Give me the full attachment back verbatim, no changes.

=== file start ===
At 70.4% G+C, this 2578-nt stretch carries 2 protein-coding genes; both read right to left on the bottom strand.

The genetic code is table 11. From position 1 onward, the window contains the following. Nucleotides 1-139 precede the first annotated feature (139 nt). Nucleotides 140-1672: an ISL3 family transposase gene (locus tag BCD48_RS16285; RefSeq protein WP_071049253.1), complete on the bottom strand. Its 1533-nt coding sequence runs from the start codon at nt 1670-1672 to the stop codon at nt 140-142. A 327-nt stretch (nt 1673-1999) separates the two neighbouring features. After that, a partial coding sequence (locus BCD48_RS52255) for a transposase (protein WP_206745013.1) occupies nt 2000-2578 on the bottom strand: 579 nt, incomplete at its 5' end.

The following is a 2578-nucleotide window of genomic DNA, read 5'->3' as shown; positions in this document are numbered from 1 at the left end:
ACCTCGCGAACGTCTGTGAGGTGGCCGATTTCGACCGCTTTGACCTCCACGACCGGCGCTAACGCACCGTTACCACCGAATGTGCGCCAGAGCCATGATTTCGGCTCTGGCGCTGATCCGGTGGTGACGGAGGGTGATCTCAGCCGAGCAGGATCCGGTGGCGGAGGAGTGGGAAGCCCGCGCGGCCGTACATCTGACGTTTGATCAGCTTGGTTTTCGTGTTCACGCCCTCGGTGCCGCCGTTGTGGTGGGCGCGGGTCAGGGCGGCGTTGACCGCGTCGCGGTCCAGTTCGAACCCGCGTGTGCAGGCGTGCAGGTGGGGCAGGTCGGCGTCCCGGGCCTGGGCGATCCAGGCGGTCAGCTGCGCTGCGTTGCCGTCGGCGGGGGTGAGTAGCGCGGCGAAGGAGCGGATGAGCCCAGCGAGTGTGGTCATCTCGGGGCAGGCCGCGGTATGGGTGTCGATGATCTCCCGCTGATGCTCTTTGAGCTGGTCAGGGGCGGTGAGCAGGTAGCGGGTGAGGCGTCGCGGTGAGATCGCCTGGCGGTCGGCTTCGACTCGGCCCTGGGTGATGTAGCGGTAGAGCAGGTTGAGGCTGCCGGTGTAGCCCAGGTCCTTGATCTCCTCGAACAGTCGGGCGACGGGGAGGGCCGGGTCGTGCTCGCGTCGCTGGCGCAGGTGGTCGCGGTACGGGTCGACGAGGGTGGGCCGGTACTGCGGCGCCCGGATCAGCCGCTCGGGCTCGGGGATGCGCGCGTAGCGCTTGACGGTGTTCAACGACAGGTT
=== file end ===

At 70.4% G+C, this 2578-nt stretch carries 2 protein-coding genes; both read right to left on the bottom strand.

The genetic code is table 11. From position 1 onward, the window contains the following. Nucleotides 1-139 precede the first annotated feature (139 nt). Nucleotides 140-1672: an ISL3 family transposase gene (locus tag BCD48_RS16285; RefSeq protein WP_071049253.1), complete on the bottom strand. Its 1533-nt coding sequence runs from the start codon at nt 1670-1672 to the stop codon at nt 140-142. A 327-nt stretch (nt 1673-1999) separates the two neighbouring features. After that, a partial coding sequence (locus BCD48_RS52255) for a transposase (protein WP_206745013.1) occupies nt 2000-2578 on the bottom strand: 579 nt, incomplete at its 5' end.

The following is a 2578-nucleotide window of genomic DNA, read 5'->3' as shown; positions in this document are numbered from 1 at the left end:
ACCTCGCGAACGTCTGTGAGGTGGCCGATTTCGACCGCTTTGACCTCCACGACCGGCGCTAACGCACCGTTACCACCGAATGTGCGCCAGAGCCATGATTTCGGCTCTGGCGCTGATCCGGTGGTGACGGAGGGTGATCTCAGCCGAGCAGGATCCGGTGGCGGAGGAGTGGGAAGCCCGCGCGGCCGTACATCTGACGTTTGATCAGCTTGGTTTTCGTGTTCACGCCCTCGGTGCCGCCGTTGTGGTGGGCGCGGGTCAGGGCGGCGTTGACCGCGTCGCGGTCCAGTTCGAACCCGCGTGTGCAGGCGTGCAGGTGGGGCAGGTCGGCGTCCCGGGCCTGGGCGATCCAGGCGGTCAGCTGCGCTGCGTTGCCGTCGGCGGGGGTGAGTAGCGCGGCGAAGGAGCGGATGAGCCCAGCGAGTGTGGTCATCTCGGGGCAGGCCGCGGTATGGGTGTCGATGATCTCCCGCTGATGCTCTTTGAGCTGGTCAGGGGCGGTGAGCAGGTAGCGGGTGAGGCGTCGCGGTGAGATCGCCTGGCGGTCGGCTTCGACTCGGCCCTGGGTGATGTAGCGGTAGAGCAGGTTGAGGCTGCCGGTGTAGCCCAGGTCCTTGATCTCCTCGAACAGTCGGGCGACGGGGAGGGCCGGGTCGTGCTCGCGTCGCTGGCGCAGGTGGTCGCGGTACGGGTCGACGAGGGTGGGCCGGTACTGCGGCGCCCGGATCAGCCGCTCGGGCTCGGGGATGCGCGCGTAGCGCTTGACGGTGTTCAACGACAGGTT